In addition, section 1377 of the Omnibus Trade and Competitiveness Act of 1988 (19 U.S.C. 3106) (section 1377) requires USTR annually to review Start Printed Page 55926the operation and effectiveness of U.S. telecommunications trade agreements that are in force with respect to the United States. The purpose of the review is to determine whether any foreign government that is a party to one of those agreements is failing to comply with that government's obligations or is otherwise denying, within the context of a relevant agreement, “mutually advantageous market opportunities” to U.S. telecommunication products or services suppliers. USTR will consider responses to this notice in the review called for in section 1377.

Commenters should place particular emphasis on any practices that may violate U.S. trade agreements. USTR also is interested in receiving new or updated information pertinent to the barriers covered in the 2020 NTE Report as well as information on new barriers. If USTR does not include in the 2021 NTE Report information that it receives pursuant to this notice, it will maintain the information for potential use in future discussions or negotiations with trading partners.

III. Estimate of Increase in Exports

Each comment should include an estimate of the potential increase in U.S. exports that would result from removing any foreign trade barrier the comment identifies, as well as a description of the methodology the commenter used to derive the estimate. Commenters should express estimates within the following value ranges: Less than $10 million, $10 million to $25 million, $25 million to $100 million, $100 million to $500 million, and over $500 million. These estimates will help USTR conduct comparative analyses of a barrier's effect over a range of industries.

IV. Requirements for Submissions

Comments must be in English and must identify on the first page of the submission `Comments Regarding Foreign Trade Barriers to U.S. Exports for 2021 Reporting.' Commenters providing information on foreign trade barriers in more than one country should, whenever possible, provide a separate submission for each country.

The submission deadline is Thursday, October 29, 2020, at midnight EST. USTR strongly encourages commenters to make on-line submissions, using To submit comments via, enter docket number USTR-2020-0034 on the home page and click `search.' The site will provide a search-results page listing all documents associated with this docket. Find a reference to this notice and click on the link entitled `comment now.' For further information on using, please consult the resources provided on the website by clicking on `How to Use' on the bottom of the home page. allows users to submit comments by filling in a `type comment' field, or by attaching a document using an `upload file' field. USTR prefers that you provide comments in an attached document. If you attach a document, please identify the name of the country to which the submission pertains in the `type comment' field, e.g., see attached comments with respect to (name of country). USTR prefers submissions in Microsoft Word (.doc) or Adobe Acrobat (.pdf). If you use an application other than those two, please indicate the name of the application in the `type comment' field.

Filers submitting comments containing that do not include business confidential information (BCI) should name their file using the name of the person or entity submitting the comments. For any comments submitted electronically that contain BCI, the file name of the business confidential version should begin with the characters `BCI.' Clearly mark any page containing BCI with `BUSINESS CONFIDENTIAL' on the top of that page. Filers of submissions containing BCI also must submit a public version of their comments that USTR will place in the docket for public inspection. The file name of the public version should begin with the character `P.' Follow the `BCI' and `P' with the name of the person or entity submitting the comments.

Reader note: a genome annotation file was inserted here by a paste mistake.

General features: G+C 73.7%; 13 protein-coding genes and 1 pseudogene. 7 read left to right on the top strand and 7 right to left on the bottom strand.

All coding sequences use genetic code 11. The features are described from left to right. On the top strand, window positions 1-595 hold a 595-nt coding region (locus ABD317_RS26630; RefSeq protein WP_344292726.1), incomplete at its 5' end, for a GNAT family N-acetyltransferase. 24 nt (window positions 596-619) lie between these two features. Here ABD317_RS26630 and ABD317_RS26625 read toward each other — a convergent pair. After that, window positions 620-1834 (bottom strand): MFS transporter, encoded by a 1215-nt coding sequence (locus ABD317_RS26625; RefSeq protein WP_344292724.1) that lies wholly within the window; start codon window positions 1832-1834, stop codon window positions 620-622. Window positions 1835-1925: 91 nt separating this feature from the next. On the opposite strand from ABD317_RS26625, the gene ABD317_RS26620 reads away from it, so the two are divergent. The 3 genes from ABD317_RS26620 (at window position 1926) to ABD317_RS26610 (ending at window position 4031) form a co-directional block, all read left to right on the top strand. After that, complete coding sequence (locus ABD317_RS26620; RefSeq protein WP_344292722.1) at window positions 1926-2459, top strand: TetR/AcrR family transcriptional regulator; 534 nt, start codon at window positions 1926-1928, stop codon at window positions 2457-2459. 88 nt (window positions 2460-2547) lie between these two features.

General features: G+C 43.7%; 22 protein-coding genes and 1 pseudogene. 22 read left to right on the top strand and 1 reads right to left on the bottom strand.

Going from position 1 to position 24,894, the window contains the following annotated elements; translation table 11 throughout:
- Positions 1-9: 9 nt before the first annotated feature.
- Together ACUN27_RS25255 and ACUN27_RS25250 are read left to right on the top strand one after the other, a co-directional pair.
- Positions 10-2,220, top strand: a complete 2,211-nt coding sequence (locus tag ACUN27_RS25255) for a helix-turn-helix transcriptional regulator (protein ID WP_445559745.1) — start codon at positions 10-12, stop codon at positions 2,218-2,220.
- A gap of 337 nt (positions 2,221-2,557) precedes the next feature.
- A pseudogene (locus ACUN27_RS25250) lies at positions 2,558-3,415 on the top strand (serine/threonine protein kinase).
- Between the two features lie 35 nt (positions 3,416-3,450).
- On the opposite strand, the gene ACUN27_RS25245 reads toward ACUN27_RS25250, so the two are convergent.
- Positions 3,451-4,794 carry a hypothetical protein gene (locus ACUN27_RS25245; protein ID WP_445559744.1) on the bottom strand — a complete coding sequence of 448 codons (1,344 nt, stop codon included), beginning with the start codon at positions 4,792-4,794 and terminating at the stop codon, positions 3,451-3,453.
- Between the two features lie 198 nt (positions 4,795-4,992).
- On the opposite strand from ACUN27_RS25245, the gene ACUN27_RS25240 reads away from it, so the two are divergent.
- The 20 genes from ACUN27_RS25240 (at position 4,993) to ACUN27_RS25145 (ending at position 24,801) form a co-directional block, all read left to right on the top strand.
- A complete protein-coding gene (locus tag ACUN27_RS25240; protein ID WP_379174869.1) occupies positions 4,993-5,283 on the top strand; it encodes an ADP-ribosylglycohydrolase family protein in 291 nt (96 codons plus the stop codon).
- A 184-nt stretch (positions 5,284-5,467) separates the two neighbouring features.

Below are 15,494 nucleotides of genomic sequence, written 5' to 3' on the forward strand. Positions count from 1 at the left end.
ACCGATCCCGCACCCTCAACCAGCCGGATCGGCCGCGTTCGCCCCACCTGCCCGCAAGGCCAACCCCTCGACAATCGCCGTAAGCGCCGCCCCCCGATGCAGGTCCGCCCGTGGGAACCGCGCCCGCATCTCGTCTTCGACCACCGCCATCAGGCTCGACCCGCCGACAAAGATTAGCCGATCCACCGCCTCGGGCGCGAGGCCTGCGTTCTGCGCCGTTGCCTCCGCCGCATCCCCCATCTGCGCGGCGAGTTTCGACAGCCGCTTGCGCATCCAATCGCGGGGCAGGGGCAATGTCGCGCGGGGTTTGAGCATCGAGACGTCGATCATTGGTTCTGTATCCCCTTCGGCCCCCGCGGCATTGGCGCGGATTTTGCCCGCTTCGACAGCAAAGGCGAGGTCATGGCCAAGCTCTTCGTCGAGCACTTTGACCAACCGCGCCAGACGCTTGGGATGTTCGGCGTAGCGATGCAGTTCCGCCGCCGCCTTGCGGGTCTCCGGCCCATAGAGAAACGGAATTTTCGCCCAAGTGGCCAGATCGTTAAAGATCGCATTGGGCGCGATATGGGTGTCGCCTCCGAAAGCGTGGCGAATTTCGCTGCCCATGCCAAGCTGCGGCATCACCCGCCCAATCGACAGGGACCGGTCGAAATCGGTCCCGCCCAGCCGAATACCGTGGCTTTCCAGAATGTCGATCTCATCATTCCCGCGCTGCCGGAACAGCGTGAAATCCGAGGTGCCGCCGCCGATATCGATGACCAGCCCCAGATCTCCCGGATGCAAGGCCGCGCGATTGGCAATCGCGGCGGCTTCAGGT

Please do not attach separate cover letters to electronic submissions; rather, include any information that might appear in a cover letter in the comments themselves. Similarly, to the extent possible, please include any exhibits, annexes, or other attachments in the same file as the submission itself, not as separate files.

As noted, USTR strongly urges that you file comments through You must make any alternative arrangements with Yvonne Jamison at or (202) 395-3475 before transmitting a comment and in advance of the deadline.

USTR will post comments in the docket for public inspection, except properly designated BCI. You can view comments on by entering docket number USTR-2020-0034 in the search field on the home page. General information concerning USTR is available at

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Edward Gresser,

Chair of the Trade Policy Staff Committee, Office of the United States Trade Representative.

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1.  Note: The UK formally left the European Union (EU) on January 31, 2020. However, under the terms of its Withdrawal Agreement, it remains subject to the EU trade policy regime, including the EU Customs Union and Single Market, until January 1, 2021. During this time, the UK is developing its own domestic trade policy regime. USTR welcomes comments on existing trade barriers in the UK market (as a result of its relationship with the EU) or concerns regarding potential new trade barriers as the UK leaves the EU trade policy regime in 2021.

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[FR Doc. 2020-19985 Filed 9-9-20; 8:45 am]